Real Women, Real Heroes

Real Women, Real Heroes

A friendly, photographic reminder of who should be inspiring the little girls of today.




After the bombings on Monday, I spent some time in the afternoon at the Esplanade, Boston’s premiere running and biking trail. There is an area along the path with a large area of grass that I often come to and sit and ponder life. It was especially meaningful to come there on the Tuesday after the bombings because it felt like everyone was, in one way or the other, seeking peace outdoors. Something I found incredibly inspiring were the chalk messages left all along the path. I watched for the person responsible for them, and finally saw a woman walking up and down, writing things on the path. I called out to her, asking if she had more chalk. She told me she had stashed a bunch of piece of chalks all along the sidewalk for other people to add their own messages. I quickly joined in writing different tidbits of encouragement, and once I finished I sat and observed as people walked by.

It made my heart leap with joy when I saw someone stop to read or take a picture. All I could hope for would be to encourage someone somehow, and remind them of the hope that was rising from this city’s ground.

Proud to Be a Bostonian


Last night was a night of joy and celebration for the entire country but especially for the city of Boston.

After a long week of mourning and healing, searching and investigating, lots of fear and uncertainty, the suspect of the Boston Marathon bombings has been found and captured, alive but in serious condition. And after a long week of lockdown, the residents of Boston finally were released from their emotional and physical prison, flooding the streets in utter joy and celebration.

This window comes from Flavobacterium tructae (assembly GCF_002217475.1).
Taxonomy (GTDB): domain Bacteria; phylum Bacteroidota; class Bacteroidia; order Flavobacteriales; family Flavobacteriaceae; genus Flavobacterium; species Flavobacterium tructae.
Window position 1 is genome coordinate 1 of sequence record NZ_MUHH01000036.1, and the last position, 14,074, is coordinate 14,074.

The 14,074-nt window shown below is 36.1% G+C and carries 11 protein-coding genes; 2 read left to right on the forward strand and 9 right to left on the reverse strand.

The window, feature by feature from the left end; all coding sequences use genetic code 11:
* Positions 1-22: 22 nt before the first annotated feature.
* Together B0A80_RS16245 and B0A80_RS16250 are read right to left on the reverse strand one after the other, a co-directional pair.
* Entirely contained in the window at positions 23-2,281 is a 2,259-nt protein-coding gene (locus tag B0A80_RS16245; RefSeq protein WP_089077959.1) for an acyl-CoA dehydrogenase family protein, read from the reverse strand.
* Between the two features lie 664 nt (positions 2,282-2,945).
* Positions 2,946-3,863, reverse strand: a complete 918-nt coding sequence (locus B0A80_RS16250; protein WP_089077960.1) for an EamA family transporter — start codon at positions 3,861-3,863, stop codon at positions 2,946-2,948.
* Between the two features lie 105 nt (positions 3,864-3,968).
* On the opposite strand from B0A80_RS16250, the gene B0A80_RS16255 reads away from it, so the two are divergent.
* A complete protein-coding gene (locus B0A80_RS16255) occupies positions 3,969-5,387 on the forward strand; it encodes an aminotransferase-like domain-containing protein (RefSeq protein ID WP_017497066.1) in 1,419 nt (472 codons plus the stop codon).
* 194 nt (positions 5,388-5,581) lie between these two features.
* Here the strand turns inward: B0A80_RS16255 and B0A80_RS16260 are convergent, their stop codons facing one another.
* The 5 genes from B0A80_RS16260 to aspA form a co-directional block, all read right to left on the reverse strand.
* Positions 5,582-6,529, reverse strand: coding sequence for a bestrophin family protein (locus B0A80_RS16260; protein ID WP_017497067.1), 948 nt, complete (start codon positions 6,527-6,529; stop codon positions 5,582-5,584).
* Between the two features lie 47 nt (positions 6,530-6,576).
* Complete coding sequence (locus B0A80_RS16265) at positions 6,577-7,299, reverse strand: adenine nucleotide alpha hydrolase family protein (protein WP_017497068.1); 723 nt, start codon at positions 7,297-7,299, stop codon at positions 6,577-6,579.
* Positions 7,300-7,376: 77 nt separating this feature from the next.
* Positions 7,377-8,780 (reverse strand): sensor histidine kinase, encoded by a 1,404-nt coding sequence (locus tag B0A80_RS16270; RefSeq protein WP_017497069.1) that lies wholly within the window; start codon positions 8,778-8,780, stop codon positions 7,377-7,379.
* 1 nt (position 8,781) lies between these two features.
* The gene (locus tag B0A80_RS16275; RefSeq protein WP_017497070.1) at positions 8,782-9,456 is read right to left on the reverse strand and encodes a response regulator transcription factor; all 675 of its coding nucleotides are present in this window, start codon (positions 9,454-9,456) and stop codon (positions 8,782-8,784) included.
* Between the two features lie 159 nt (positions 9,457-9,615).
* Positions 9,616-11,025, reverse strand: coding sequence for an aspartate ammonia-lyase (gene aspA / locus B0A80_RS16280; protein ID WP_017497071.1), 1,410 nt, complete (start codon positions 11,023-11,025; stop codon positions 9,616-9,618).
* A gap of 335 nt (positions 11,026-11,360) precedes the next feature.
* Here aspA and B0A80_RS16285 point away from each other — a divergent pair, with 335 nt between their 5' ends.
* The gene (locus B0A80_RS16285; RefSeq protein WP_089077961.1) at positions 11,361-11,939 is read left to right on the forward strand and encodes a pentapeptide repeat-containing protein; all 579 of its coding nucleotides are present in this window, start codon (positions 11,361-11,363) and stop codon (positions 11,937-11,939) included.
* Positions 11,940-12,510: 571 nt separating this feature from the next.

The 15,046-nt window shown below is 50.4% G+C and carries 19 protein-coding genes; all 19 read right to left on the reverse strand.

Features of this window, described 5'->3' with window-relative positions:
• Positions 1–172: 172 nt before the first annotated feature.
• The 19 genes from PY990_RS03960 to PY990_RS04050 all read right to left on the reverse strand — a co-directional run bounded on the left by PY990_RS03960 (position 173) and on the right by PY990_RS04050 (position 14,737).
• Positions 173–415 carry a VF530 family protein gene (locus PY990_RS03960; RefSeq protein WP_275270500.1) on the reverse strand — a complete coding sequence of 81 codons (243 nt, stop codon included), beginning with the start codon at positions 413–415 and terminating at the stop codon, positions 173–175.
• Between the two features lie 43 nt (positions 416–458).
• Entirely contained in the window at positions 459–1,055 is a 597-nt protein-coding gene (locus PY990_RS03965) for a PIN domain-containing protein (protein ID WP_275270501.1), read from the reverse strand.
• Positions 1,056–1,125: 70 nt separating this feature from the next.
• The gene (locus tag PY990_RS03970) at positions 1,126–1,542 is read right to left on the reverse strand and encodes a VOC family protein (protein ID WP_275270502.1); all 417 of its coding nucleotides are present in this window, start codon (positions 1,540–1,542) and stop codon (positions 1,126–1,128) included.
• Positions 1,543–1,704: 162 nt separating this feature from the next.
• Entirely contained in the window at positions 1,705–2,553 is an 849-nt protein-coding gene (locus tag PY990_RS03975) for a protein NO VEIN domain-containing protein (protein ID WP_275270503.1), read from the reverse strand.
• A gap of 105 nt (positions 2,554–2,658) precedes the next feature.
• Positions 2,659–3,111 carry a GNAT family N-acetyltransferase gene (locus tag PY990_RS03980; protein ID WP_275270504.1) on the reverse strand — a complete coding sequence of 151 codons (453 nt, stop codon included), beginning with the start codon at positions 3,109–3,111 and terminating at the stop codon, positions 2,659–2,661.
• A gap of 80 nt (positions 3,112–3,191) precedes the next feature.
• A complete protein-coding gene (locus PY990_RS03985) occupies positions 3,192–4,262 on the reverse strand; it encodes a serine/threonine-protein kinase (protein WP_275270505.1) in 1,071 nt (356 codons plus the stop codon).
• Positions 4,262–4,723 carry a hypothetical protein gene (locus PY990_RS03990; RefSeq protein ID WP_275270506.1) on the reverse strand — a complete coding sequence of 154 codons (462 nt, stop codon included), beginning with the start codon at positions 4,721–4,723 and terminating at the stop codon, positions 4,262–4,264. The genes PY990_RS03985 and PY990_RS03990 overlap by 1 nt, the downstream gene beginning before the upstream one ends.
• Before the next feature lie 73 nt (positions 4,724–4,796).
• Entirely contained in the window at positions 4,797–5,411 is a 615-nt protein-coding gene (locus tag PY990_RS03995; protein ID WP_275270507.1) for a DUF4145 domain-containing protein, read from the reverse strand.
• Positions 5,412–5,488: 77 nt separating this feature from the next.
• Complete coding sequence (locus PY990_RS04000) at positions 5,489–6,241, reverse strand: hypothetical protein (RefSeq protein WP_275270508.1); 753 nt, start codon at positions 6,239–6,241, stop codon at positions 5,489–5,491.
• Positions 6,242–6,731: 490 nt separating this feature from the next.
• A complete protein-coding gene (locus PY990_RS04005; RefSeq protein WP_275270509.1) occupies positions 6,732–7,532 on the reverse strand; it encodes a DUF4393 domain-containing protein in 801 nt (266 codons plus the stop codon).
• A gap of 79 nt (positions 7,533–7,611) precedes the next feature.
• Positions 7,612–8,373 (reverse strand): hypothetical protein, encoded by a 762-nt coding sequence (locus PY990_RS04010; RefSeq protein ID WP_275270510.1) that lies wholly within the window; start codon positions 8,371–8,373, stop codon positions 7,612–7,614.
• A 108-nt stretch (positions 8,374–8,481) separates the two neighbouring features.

I am proud to say I was part of that group. The mob mentality was overwhelming – the words “We got him” made me want to scream and shout with joy and relief. I and several friends took to the streets of Boston, bursting with joy and so thankful for a chance to finally escape my dorm. We stood on the side of Commonwealth Avenue, waiting for the sounds of sirens to pass us so we could applaud them as they turned in after a long week’s work. We decided to walk toward Kenmore Square and we sought some place to be with people and unite in the victory. We heard chants of “USA” and “Boston Strong” coming from a small group of boys holding an American flag, parading grandly around Kenmore Square. Naturally, we decided to join them. And the movement grew. And grew. What started as about twelve people grew to thousands upon thousands of Bostonians, marching together to the Boston Common.

We walked the entire stretch of Commonwealth Avenue from Kenmore to the Common, chanting, cheering, singing and celebrating. Every time we saw a police car or officer, we cheered even louder. We wanted to honor those who so bravely had dedicate their lives to protecting us.

Once we reached the end of Commonwealth Avenue where it ends and the Common begins, we flooded the streets. Hundreds of college students and other Bostonians, cheering. We blocked traffic and surrounded a cop car that was in the street, assembling around it, cheering and chanting. Several people gave hugs and thanked the officers. One officer got out the car, beaming, tears in his eyes, so in awe of the Boston pride. And I was there, at the front of the crowd (see picture above, taken from the home page of the New York Times), cheering for the man who represented bravery, courage, honor and protection.

It was one of the most incredible moments I’ve had in Boston. I have never felt more connected to my city and its people. I am so proud to call Boston my home.